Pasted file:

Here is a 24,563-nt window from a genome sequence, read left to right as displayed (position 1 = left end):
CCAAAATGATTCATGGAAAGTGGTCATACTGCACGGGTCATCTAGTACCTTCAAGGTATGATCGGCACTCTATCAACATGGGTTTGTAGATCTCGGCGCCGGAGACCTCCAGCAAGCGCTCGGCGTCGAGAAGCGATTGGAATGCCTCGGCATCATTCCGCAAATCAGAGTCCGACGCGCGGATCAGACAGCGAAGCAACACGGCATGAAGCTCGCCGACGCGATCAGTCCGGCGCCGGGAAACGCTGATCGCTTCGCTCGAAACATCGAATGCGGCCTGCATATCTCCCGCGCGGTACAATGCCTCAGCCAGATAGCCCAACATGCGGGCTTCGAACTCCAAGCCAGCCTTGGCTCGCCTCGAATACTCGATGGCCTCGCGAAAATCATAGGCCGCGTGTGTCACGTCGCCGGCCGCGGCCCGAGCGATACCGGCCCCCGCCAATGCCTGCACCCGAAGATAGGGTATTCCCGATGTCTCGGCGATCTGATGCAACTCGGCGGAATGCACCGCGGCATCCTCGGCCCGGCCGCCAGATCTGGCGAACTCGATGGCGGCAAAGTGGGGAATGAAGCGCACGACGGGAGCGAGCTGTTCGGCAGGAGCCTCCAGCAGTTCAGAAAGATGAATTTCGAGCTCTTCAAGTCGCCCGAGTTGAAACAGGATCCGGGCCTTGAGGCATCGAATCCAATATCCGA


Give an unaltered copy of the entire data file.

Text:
Here is a 24,563-nt window from a genome sequence, read left to right as displayed (position 1 = left end):
CCAAAATGATTCATGGAAAGTGGTCATACTGCACGGGTCATCTAGTACCTTCAAGGTATGATCGGCACTCTATCAACATGGGTTTGTAGATCTCGGCGCCGGAGACCTCCAGCAAGCGCTCGGCGTCGAGAAGCGATTGGAATGCCTCGGCATCATTCCGCAAATCAGAGTCCGACGCGCGGATCAGACAGCGAAGCAACACGGCATGAAGCTCGCCGACGCGATCAGTCCGGCGCCGGGAAACGCTGATCGCTTCGCTCGAAACATCGAATGCGGCCTGCATATCTCCCGCGCGGTACAATGCCTCAGCCAGATAGCCCAACATGCGGGCTTCGAACTCCAAGCCAGCCTTGGCTCGCCTCGAATACTCGATGGCCTCGCGAAAATCATAGGCCGCGTGTGTCACGTCGCCGGCCGCGGCCCGAGCGATACCGGCCCCCGCCAATGCCTGCACCCGAAGATAGGGTATTCCCGATGTCTCGGCGATCTGATGCAACTCGGCGGAATGCACCGCGGCATCCTCGGCCCGGCCGCCAGATCTGGCGAACTCGATGGCGGCAAAGTGGGGAATGAAGCGCACGACGGGAGCGAGCTGTTCGGCAGGAGCCTCCAGCAGTTCAGAAAGATGAATTTCGAGCTCTTCAAGTCGCCCGAGTTGAAACAGGATCCGGGCCTTGAGGCATCGAATCCAATATCCGA